AI Opens Opportunity for Chipmakers

As artificial intelligence (AI) applications expand in scope, existing computational infrastructure, both in the data centre and at the edge, will require rewiring to support emerging needs for data intensive computing. This shift had been in the works, but the rapid proliferation and grand potential of large language models (LLMs) will likely accelerate the timeline. By the end of this decade, annual spending on AI chips is projected to grow at a compound annual growth rate (CAGR) of over 30% to nearly US$165 billion.1 Graphic processing unit (GPU) based chip providers will benefit the most and remain the primary choice, driven by superior performance and developer preference. Other associated hardware, including memory and networking gear, could also benefit from this wave.

Key Takeaways

  • AI applications are expanding in scope and will require new computing infrastructure, leading to significant investment in AI chips, memory, and networking gear.
  • AI infrastructure providers are considering investments and partnerships to secure themselves against shortages.

Infrastructure Spending Strong as Demand for AI Services Rises

Large language models AI, such as GPT-4, went mainstream in 2023. Available as both application programming interfaces (APIs) and via chat-based interfaces, these AI systems are catalysing a whirlwind of user and developer activity, making AI a definitive battleground for technology and non-technology enterprises.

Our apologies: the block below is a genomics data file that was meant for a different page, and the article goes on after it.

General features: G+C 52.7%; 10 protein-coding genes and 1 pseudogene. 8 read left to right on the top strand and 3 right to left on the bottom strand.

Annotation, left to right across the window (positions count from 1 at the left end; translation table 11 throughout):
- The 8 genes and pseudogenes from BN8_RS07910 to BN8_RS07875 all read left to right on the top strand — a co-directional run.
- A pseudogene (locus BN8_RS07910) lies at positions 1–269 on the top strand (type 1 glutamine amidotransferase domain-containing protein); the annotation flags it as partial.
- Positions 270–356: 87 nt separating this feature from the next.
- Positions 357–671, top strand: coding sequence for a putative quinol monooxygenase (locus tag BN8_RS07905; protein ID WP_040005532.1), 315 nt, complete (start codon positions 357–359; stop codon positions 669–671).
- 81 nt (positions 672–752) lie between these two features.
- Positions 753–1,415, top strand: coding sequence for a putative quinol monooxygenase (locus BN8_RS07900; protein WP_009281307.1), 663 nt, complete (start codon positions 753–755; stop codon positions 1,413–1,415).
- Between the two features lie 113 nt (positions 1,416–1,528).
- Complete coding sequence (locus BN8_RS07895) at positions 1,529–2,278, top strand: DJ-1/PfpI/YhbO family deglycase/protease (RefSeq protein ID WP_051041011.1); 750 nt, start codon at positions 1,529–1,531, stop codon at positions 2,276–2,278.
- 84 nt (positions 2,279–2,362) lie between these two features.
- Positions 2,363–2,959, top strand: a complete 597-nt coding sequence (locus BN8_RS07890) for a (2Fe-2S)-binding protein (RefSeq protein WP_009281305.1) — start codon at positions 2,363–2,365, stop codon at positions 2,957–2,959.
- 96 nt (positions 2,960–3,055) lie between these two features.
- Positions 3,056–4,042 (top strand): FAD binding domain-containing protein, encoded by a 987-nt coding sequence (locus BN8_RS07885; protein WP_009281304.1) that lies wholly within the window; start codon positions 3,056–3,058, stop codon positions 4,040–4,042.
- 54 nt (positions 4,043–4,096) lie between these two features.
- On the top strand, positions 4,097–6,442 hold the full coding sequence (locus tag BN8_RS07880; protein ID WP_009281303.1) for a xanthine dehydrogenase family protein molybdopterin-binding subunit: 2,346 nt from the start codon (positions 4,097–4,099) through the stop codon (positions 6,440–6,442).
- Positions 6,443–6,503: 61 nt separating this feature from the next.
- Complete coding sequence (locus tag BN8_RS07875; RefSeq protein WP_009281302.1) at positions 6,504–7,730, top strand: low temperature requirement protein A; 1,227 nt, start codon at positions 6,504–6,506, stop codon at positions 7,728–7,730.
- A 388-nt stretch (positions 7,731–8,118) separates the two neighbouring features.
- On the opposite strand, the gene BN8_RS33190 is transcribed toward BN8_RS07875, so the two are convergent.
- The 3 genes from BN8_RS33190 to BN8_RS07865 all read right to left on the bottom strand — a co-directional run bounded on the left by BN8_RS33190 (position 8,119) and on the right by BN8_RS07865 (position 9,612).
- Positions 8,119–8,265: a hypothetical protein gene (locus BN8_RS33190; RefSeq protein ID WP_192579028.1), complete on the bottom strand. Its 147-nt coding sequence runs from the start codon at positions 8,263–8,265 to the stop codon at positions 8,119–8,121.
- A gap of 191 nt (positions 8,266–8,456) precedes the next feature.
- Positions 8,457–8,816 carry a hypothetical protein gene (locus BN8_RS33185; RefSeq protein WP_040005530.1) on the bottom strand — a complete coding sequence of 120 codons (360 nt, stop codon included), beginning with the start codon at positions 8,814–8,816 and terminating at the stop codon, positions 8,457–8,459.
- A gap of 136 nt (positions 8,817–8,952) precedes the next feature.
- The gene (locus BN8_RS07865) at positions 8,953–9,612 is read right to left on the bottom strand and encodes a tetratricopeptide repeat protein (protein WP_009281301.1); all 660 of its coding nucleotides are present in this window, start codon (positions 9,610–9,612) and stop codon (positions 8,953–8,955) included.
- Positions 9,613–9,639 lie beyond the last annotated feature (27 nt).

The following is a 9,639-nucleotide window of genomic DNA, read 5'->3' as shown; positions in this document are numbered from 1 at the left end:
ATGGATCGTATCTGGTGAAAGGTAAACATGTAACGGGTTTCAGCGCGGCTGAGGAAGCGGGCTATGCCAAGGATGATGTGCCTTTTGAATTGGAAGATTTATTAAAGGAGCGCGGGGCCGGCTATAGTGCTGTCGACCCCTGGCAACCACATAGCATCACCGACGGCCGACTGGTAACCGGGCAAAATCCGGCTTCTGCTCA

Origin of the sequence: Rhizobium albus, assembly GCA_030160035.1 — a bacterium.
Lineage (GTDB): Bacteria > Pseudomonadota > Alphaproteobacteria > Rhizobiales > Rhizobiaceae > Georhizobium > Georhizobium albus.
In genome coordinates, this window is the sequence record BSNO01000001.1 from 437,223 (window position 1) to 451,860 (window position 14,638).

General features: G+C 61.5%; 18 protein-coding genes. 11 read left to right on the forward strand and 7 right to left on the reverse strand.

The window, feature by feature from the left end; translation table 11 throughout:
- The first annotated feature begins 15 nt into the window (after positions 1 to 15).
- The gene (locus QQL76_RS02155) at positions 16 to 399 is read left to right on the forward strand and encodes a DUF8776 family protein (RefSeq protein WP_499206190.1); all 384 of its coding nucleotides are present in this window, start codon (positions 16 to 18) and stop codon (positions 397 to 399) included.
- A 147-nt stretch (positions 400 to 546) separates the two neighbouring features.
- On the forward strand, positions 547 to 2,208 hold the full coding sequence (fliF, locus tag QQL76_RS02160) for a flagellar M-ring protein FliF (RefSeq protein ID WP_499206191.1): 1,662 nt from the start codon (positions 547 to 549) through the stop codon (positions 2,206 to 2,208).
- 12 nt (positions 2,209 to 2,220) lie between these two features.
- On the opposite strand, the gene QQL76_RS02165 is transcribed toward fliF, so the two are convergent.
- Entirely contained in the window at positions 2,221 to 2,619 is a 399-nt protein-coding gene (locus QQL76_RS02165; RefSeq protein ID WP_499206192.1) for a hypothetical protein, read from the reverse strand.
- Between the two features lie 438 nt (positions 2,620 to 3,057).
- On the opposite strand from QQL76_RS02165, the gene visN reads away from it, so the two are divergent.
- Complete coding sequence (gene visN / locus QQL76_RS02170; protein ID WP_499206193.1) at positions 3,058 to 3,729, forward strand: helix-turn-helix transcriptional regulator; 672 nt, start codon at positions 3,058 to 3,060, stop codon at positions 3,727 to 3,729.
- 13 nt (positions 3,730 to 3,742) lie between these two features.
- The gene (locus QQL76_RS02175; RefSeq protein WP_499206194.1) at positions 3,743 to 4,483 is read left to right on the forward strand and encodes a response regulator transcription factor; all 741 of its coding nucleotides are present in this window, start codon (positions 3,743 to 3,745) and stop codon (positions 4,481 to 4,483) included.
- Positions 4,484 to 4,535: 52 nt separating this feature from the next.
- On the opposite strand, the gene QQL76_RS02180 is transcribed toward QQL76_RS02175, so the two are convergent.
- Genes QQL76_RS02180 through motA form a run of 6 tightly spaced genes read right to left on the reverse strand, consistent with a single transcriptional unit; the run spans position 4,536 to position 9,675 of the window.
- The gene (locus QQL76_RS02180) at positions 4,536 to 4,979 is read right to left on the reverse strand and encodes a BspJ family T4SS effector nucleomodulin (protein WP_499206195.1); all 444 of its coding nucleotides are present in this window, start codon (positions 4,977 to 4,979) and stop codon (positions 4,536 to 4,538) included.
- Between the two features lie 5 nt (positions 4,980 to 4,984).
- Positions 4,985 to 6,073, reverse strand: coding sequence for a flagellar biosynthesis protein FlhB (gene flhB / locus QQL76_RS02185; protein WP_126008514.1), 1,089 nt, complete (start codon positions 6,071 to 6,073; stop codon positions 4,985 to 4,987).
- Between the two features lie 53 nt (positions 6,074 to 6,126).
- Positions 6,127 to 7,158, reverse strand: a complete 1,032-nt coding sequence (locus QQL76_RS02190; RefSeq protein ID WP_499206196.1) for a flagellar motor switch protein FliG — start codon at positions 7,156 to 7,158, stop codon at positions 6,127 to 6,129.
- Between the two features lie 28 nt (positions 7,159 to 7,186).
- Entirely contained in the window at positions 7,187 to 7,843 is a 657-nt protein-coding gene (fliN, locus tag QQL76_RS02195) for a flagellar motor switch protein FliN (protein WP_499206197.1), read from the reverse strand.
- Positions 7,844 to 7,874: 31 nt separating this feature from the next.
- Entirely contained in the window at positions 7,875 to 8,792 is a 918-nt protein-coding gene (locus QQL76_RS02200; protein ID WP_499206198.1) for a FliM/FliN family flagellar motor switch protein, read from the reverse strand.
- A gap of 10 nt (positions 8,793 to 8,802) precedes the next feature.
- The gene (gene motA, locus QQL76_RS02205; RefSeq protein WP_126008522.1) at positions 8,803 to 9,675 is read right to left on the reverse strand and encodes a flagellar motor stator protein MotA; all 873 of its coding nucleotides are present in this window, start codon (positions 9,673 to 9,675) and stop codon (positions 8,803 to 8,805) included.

As adoption picks up steam, so is the demand for AI infrastructure providers. Nvidia, one of the primary suppliers of chips to train AI models, grew its data centre segment revenues by nearly 14% Year-over-Year (YoY) in Q1 2023 and revised guidance to the upside by over 50% YoY for Q2.2 This overwhelming demand raises concerns about the sustained availability of AI hardware necessary to train, test, and deploy models.3 Global X believes there is the potential for a long-term capital investment cycle for AI hardware and infrastructure providers. Of which, a major part will go towards replacing legacy computing stacks in data centres with hardware that can effectively support the adoption of data-intensive AI.

Artificial Intelligence Makes GPUs a Must-Have

Traditional processors, also known as CPUs, were designed to perform general purpose computing tasks efficiently in a single cycle.4 GPUs are purpose-designed to process less complex but multiple logic-based computations in parallel, which makes them incredibly efficient for data heavy processing, and, thus, popular for AI training and inference tasks.5

Nearly US$16 billion worth of GPUs went into AI acceleration-related use cases worldwide in 2022.6 Nvidia is the dominant supplier, owning nearly 80% of the market share in GPU-based AI acceleration.7 Nvidia’s investments in software frameworks, including the CUDA architecture, ensures that developers and engineers can harness computational efficiency from the GPUs, giving the company a sustained edge over its competition, which lacks similar software support.